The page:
SDG 6: Clean Water & Sanitation

Ensure the availability & sustainable management of water & sanitation for all is the purpose of Sustainable Development Goal 6 (SDG 6). This goal strives to ensure equitable access, improve quality, & increase efficiency of water & sanitation systems.

Actions, stories, & resources related to SDG 6: Clean Water & Sanitation as told in the 2021 Auburn University and the United Nations Sustainable Development Goals report, & then expanded on below, illustrate Auburn’s impact. For an overview highlighting our commitment to the Sustainable Development Goals (SDGs), please visit

SDG 6: Clean Water & Sanitation

Half the world’s population experiences water scarcity and shortages for at least one month out of the year. Water is essential for sanitation and hygiene, not only for staying hydrated. Lack of access to safely managed drinking and bathing water as well as pollution in waterways leads to the spread of diseases that cause the death of 800 children every day.

Auburn University is moderately engaged with Goal 6 across teaching, research, outreach, and student involvement. Goal 6 is best represented in Auburn University’s teaching and research activities, with at least 13 courses offered and 14 faculty engaged in research from 2016 to 2018 that related to issues of clean water and sanitation. Proper water management enables better food production management, energy production management, decent work, and economic growth, ecosystem preservation, biodiversity maintenance, and climate change action; all of which are issues that concern Auburn University because of Auburn University’s global perspective and dedication to selfless service.

View the 2021 report titled Auburn University and the United Nations Sustainable Development Goals for an overview of Auburn’s contributions to all the SDGs.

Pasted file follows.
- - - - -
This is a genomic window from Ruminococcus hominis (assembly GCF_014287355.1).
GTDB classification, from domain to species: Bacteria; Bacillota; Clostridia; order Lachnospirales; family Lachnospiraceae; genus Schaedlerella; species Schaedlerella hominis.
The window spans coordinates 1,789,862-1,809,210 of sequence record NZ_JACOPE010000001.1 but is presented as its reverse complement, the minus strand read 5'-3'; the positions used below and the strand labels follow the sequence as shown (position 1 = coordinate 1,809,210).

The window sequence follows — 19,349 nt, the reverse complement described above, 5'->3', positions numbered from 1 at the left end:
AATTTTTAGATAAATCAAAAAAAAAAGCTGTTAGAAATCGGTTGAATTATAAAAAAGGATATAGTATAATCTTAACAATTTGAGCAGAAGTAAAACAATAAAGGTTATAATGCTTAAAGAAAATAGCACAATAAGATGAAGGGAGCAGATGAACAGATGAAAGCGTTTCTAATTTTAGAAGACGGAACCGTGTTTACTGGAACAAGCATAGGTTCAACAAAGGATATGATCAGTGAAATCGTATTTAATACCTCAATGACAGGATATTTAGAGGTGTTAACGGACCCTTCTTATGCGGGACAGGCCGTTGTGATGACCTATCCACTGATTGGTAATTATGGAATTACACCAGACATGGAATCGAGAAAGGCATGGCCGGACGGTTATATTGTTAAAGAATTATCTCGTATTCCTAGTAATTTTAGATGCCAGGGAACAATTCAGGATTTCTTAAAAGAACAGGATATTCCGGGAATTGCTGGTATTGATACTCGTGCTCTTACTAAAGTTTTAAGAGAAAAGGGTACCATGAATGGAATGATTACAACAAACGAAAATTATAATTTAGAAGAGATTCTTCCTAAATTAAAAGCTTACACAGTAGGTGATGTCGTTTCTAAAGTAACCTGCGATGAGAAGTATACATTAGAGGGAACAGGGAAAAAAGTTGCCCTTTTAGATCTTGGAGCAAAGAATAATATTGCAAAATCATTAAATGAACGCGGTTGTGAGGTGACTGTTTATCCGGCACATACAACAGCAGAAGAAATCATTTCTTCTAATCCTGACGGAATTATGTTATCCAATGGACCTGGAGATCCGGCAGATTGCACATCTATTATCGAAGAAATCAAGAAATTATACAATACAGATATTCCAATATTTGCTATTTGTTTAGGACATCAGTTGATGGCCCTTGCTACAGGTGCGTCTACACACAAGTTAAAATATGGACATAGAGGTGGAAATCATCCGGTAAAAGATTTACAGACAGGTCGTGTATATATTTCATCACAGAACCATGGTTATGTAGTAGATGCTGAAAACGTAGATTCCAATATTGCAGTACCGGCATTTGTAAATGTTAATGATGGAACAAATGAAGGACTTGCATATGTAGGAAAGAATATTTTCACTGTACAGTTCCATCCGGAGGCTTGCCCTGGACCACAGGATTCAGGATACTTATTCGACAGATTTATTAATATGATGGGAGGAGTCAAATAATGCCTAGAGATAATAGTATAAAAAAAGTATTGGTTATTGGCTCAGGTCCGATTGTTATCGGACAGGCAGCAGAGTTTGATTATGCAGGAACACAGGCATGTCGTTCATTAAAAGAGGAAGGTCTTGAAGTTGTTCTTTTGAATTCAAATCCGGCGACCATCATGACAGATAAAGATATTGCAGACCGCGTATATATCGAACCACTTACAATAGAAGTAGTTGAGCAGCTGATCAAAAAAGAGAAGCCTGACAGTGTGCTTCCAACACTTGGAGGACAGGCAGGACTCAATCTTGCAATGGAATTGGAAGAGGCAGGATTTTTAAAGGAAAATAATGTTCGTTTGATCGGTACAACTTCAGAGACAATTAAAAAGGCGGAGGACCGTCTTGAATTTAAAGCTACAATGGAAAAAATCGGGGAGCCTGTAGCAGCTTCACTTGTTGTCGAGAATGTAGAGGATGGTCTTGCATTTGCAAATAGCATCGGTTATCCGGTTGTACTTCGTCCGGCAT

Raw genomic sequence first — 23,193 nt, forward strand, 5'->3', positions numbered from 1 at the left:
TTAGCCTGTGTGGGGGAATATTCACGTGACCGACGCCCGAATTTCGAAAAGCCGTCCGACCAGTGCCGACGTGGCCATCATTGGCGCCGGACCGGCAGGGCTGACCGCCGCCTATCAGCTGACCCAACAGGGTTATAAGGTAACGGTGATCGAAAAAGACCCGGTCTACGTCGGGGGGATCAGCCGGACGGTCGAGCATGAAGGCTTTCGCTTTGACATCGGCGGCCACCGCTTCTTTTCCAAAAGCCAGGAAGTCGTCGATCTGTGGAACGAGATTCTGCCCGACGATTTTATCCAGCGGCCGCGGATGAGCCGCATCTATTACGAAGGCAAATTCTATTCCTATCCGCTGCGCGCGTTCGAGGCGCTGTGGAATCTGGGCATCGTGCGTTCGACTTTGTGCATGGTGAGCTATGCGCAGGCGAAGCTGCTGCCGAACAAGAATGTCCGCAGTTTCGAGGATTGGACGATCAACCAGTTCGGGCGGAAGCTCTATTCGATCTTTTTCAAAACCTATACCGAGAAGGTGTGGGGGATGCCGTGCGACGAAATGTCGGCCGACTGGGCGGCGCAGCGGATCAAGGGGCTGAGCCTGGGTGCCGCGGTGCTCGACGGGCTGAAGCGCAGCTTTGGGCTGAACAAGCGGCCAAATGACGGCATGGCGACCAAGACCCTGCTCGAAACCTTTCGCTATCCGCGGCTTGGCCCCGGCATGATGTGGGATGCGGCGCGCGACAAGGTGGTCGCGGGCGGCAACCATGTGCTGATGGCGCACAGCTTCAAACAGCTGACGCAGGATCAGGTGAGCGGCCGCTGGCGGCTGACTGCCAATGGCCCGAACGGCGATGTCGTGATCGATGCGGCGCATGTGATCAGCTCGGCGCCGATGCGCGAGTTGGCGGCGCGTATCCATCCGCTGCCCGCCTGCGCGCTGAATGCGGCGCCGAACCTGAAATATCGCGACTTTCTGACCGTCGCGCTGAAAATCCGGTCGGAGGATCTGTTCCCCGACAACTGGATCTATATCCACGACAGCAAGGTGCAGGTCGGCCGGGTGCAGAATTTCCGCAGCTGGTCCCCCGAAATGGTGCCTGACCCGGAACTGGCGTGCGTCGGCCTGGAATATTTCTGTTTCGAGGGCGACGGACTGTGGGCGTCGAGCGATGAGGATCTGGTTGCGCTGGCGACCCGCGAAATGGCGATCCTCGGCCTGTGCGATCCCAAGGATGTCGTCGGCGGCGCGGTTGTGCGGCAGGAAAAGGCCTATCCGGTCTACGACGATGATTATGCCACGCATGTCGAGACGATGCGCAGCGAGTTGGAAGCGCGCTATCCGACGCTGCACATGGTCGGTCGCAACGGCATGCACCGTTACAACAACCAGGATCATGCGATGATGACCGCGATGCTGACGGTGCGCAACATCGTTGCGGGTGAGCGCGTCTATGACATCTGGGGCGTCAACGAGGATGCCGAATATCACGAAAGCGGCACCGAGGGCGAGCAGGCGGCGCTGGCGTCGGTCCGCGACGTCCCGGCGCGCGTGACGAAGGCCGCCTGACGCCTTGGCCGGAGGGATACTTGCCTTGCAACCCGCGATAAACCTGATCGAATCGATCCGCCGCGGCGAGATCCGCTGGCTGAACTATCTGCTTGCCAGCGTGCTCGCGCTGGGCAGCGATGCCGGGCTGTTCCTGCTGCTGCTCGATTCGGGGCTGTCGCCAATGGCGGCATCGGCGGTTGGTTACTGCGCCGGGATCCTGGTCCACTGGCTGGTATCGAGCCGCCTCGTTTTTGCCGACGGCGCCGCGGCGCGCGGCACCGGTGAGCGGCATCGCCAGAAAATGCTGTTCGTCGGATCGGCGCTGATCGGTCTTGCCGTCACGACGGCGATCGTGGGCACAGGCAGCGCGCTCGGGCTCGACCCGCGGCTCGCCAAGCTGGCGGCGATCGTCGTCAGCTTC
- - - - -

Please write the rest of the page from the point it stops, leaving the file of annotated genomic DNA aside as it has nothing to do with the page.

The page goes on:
Actions at Auburn

The Watershed Science and Management minor, administered by the College of Forestry, Wildlife and Environment, involves managing the availability, quantity, and quality of water. Many metropolitan areas and smaller cities rely on forested watersheds to yield high-quality drinking water supplies for their population. This minor supports well-trained and dedicated professionals that are knowledgeable in hydrology, climate, and water sciences. These professionals are needed to sustain our water supplies and ensure that this commodity is available to the United States and the world’s growing populations. The minor requires students to take courses that emphasize various aspects of watershed and landscape management and their effects on sustainable water quality and supply.

student doing research in creek SDG Photo courtesy of Dr. Chris Anderson
students for water with Aubie SDG Photo courtesy of Lindsey Dull

Students for Clean Water exists to raise awareness and funds to eradicate the global water crisis through education, awareness, and fundraising. The funds raised by Students for Clean Water benefit Neverthirst, an international ministry bringing clean water to those who need it, in addition to Auburn-area and nationwide charities related to clean water. Students for Clean Water’s fundraising events include the Carry the Jerry 5k, the H2Bowl bowling tournament, benefit nights and concerts, and annual Water Week. Each of these events is open to all Auburn students and surrounding community members.